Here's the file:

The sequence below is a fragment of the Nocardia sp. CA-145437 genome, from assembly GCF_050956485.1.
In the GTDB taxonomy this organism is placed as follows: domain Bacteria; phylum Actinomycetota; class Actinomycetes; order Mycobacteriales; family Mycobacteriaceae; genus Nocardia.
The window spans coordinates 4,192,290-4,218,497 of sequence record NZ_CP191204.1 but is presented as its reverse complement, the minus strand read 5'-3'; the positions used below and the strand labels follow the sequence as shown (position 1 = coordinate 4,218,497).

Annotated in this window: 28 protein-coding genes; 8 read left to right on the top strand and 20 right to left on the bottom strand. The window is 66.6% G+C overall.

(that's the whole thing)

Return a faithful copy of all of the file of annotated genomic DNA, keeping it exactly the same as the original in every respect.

The sequence below is a fragment of the Nocardia sp. CA-145437 genome, from assembly GCF_050956485.1.
In the GTDB taxonomy this organism is placed as follows: domain Bacteria; phylum Actinomycetota; class Actinomycetes; order Mycobacteriales; family Mycobacteriaceae; genus Nocardia.
The window spans coordinates 4,192,290-4,218,497 of sequence record NZ_CP191204.1 but is presented as its reverse complement, the minus strand read 5'-3'; the positions used below and the strand labels follow the sequence as shown (position 1 = coordinate 4,218,497).

Annotated in this window: 28 protein-coding genes; 8 read left to right on the top strand and 20 right to left on the bottom strand. The window is 66.6% G+C overall.